Clipper's Vera Cruise Build

Clipper's Vera Cruise Build

Thursday, March 30, 2017

Forward Compartment Bulkhead Hatch And Other Fittings

I feel like the forward compartment is taking a long time to complete. And in fact, it is. So much so that I will be shifting gears after I am finished with it and starting on a different aspect of the build. However, that is still a bit of a ways off. For such a small part of the boat, there is a surprising amount of work that needs to go into it. This posting covers some of those items.

My plan for this section of the boat is to get all the parts ready, encapsulate and paint the compartment, and then do final assembly. So there is a lot of parts work required before this assembly can begin. One of those parts is the anchor bracket. I had originally intended to make a stainless "U" shaped part to fit over the stem. This part was to been crossed bolted to the stem and have a "U bolt bow eye attached to it for the anchor rope. However, getting into the bow to drill these cross bolt holes was not practical with the tools I had.

So what I came up  with instead is a thick piece of oak with the same "U bolt" bow eye. The oak will be screwed and epoxied to the stem and epoxied to the anchor well floor and port side. In order to get this part to lie flat, I had to flatten out a portion of the stem. The part itself required several tapers at odd angles to match up to the floor and side planking. I am also considering adding a brace to the backside for additional strength.


Next up was a wiring run to protect the electrical wire from the bow navigation light. This light will be mounted on the center line of the deck over the anchor well. The wiring will go through the deck strong back member and run to the aft wall of the anchor well. Then it will run down and across to the starboard (right) side and exit through the frame where it will continue aft to the main circuit board. In order to protect the wiring from getting snagged by the anchor or anchor rode, I wanted to build a protective wiring run.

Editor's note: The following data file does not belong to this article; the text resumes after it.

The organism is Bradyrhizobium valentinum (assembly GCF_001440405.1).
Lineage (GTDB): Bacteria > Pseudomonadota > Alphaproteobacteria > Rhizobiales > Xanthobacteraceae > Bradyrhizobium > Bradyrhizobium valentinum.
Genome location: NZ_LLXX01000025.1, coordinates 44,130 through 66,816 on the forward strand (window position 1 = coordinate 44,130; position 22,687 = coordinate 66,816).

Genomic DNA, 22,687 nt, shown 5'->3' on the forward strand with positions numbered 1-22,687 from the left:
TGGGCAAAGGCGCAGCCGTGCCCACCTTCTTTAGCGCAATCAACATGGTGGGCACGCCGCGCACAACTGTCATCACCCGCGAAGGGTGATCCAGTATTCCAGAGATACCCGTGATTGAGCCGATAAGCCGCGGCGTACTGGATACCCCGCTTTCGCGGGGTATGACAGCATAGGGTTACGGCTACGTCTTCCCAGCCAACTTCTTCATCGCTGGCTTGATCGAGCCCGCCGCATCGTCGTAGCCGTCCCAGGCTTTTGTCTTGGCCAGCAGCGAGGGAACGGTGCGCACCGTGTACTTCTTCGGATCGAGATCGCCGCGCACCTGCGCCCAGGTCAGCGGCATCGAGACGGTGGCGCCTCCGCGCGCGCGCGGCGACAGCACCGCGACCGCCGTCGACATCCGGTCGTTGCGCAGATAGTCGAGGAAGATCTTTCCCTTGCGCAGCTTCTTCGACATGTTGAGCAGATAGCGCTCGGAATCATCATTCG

I elected to make this from PVC pipe cut in half lengthwise and glued into an appropriate shape. Since the anchor well is going to be painted white, I can also paint the pipe and it will blend right in. Originally, I was going to attach the pipe to the bulkhead and strong back using small PVC tabs glued to the pipe (blue pieces in the photos). But I found these to be of insufficient strength, so instead I fashioned small brackets from aluminum from an old auto license plate. The blue tabs were removed.





 

 Then work shifted back to the bulkhead hatch. This hatch door is a rather complicated construction requiring a framework to be built to hold the slats, covering boards to hide the slots that the slats fit into, and eventually a structure on the bulkhead to attach it to. I'll cover the bulkhead structure in the future as I am still working on the details of that.